Weiss Ratings names its favorite VAs

Gavin Magor of Weiss Ratings has selected what he calls the nine best variable annuity contracts. His criteria? Low fees, no front-end loads, no surrender charges and a solid investment portfolio.

Every year we release our selection of the best variable annuities looking for contracts with low fees, no front-end loads, no surrender charges and a solid investment portfolio. This year they’ve been harder than ever to find. TIAA-CREF dominates the list with the insurance giant offering four of the nine best annuities.

At a time of low interest rates, variable annuity (VA) sales were up during 2011 according to LIMRA’s (Life Insurance and Market Research Association) fourth quarter 2011 U.S. Individual Annuities Sales survey. That is no surprise as investors would typically not want the low rates available on fixed-rate annuities.  The surprise is, however, that sales dropped during the third and fourth quarter.


Variable annuity contract

AXA Equitable Life

Retirement Cornerstone Series ADV

Fidelity Investments Life

Fidelity Personal Retirement Annuity

Nationwide Life

America’s marketFLEX Advisor Annuity

Pacific Life

Pacific Odyssey

Teachers Insurance and Annuity Assoc. of America

TIAA Access 1

Teachers Insurance and Annuity Assoc. of America

TIAA Access 2

Teachers Insurance and Annuity Assoc. of America

TIAA Access 3


Intelligent Variable Annuity

Western Reserve Life Assurance Co. of Ohio


WRL Freedom Advisor



Data sources: Weiss Ratings, Beacon Research, Morningstar Inc.

Joseph Montminy, LIMRA assistant vice president, annuity research said “In this economic environment, VA companies are carefully managing the risks associated with their guaranteed living benefit riders, which has had an impact on overall sales trends.”

One interpretation of the trend is that although a variable annuity is probably the better route for the majority of folks out there, an insurer would much rather steer you to a fixed annuity, where it can control the risk so much better in this economic environment and lock buyers in at the low rates.

Not surprisingly, fixed annuity sales are lower than during the market collapse, when guarantees were like gold dust assuming that the insurer survived. Now the market sees little short-term movement, and the investor would like to at least share in any potential upside.  This means that the investor is much more likely to want a variable annuity.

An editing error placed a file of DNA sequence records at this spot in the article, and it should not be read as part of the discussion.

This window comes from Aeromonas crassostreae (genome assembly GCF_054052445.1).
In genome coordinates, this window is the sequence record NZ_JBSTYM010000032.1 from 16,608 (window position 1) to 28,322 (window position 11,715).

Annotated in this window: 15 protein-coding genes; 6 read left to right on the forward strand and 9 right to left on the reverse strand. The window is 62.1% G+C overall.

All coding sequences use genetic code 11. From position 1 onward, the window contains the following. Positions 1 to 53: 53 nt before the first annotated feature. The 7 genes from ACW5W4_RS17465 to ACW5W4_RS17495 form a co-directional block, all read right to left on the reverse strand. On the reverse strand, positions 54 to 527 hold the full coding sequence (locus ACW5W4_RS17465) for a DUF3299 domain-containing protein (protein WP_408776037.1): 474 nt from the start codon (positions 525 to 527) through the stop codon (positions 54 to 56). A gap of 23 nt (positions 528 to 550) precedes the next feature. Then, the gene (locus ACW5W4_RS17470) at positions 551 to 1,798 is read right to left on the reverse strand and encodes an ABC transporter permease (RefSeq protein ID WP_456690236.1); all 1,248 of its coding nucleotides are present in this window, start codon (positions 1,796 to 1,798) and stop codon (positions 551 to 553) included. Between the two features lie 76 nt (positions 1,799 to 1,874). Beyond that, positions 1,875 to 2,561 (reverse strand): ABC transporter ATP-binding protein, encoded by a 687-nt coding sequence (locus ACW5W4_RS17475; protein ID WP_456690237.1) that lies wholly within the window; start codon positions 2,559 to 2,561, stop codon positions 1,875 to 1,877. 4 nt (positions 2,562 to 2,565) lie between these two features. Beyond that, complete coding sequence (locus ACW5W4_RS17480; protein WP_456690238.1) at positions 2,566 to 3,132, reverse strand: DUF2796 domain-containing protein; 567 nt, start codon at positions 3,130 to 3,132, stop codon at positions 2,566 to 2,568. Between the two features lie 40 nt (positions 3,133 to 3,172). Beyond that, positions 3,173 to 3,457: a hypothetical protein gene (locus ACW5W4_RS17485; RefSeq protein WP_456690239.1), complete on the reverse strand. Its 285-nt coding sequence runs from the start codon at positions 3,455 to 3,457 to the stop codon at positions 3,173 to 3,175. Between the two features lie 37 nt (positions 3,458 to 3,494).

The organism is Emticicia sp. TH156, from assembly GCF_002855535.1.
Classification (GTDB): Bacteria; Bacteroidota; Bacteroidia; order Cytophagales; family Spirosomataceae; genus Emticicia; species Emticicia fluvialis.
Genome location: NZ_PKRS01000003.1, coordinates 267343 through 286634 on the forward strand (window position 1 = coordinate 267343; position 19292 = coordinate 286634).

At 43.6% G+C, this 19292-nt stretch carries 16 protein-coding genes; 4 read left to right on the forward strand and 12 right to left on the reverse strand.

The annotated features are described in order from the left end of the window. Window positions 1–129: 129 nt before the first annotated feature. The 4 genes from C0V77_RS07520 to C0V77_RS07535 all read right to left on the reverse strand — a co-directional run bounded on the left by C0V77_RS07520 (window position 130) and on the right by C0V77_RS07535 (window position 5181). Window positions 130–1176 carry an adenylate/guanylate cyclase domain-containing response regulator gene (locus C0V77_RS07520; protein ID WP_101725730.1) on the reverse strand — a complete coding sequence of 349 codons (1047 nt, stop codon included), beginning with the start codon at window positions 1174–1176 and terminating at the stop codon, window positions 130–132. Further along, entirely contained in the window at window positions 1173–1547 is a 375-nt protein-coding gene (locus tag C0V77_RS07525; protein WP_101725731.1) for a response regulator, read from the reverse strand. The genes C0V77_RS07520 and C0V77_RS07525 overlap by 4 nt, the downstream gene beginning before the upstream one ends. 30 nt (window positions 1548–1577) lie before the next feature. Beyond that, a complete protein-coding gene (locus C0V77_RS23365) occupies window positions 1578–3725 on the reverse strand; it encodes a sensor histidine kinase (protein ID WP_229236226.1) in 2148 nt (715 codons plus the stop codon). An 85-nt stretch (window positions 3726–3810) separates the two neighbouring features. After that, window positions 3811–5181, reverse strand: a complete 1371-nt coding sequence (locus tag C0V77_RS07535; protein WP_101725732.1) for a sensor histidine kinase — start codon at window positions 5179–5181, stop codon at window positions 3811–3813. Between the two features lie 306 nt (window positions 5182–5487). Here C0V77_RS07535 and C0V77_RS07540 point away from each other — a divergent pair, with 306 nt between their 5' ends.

According to Beacon Research data, 76.5% of variable annuities incur surrender charges. Nearly 5% of those lock you in for as much as nine years, as with some Prudential Financial (NYSE: PRU) contracts and up to twelve years with one MetLife (NYSE: MET) annuity.  Clearly there are advantages for a company to be certain of the money that it will be controlling and for a publically traded company there are outside pressures that are not faced by some privately held or mutual insurers. 

Unfortunately it is the consumer who is so often required to pay the price for wanting to receive the potentially higher returns of a VA. The consumer should carefully examine all charges and fees before selecting an annuity, and flexibility of moving should be high on the list.

Our full list of best variable annuities for consideration offers the consumer that alternative. The choice of investment funds is extensive, averaging nearly 67 for each annuity. This should allow investors sufficient opportunity to find a place for their money, with a company that they feel comfortable with, and the knowledge that there will be no up-front fees or surrender charges.

Gavin Magor, senior financial analyst at Weiss Ratings, leads the firm’s insurance ratings division and developed the methodology for Weiss’ Sovereign Debt Ratings.

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